The famously reclusive and curmudgeonly photographer/filmmaker Robert Frank smiles throughout the documentary Don't Blink - Robert Frank, as if he's having a good time with Laura Israel, a longtime assistant who deigned to make a film about him. When she asked, the Swiss-born artist did not say no.
In distinct stages marked by evocative music (Velvet Underground, Rolling Stones, subjects of his 1972 Cocksucker Blues, and more), the film moves through his making of The Americans, the iconic photo-book of the 1950's, its poetic, sainted "road" essence affirmed in Jack Kerouac's introduction, the filming of Pull My Daisy, featuring Kerouac's narration and starring Larry Rivers, David Amram, Allen Ginsberg, Peter Orlovsky, Gregory Corso, Delphine Seyrig, Alice Neel, Milo O'Shea, and his son Pablo, the little boy.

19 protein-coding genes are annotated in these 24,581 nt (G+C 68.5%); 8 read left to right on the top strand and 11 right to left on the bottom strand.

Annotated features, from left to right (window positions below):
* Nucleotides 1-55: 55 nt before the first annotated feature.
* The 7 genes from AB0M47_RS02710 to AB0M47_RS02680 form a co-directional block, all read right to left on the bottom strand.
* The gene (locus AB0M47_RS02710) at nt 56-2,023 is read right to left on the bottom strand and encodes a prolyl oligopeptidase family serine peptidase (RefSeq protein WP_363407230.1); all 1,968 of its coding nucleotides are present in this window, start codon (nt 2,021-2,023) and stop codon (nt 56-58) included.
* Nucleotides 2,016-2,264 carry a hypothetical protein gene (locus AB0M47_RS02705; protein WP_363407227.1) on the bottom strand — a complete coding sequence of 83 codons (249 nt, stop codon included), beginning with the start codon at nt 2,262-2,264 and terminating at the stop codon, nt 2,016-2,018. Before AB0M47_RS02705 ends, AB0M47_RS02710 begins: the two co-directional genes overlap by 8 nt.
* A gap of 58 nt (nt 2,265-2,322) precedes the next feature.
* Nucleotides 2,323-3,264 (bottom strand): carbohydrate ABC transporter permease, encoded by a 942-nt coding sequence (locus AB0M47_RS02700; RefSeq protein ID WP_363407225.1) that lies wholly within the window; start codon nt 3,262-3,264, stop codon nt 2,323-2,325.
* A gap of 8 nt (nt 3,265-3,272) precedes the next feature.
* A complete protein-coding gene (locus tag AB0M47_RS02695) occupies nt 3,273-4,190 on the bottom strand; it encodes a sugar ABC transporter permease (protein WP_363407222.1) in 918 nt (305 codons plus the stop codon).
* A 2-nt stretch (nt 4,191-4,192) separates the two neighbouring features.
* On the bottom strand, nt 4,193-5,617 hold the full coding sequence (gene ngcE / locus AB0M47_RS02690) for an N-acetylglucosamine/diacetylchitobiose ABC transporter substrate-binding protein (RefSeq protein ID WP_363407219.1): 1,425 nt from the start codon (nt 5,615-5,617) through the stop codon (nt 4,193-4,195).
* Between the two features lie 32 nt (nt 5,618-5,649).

Difficult moments loom large: his daughter Andrea's death in a plane crash, and Pablo's worsening depression and eventual suicide.
A fixture of the mid to late century downtown scene, Frank documented it in photographs and on film, forming a body of work warranting a long look, so "don't blink" may be good advice, what a photographer might say to his subject, or what you won't want to do viewing the images collaged so richly in this movie. Last weekend at the New York Film Festival premiere, Alice Tully Hall was packed. Introduced from the audience, beside June Leaf, he waved shyly to the crowd, a reluctant superstar.
A version of this post also appears on Gossip Central.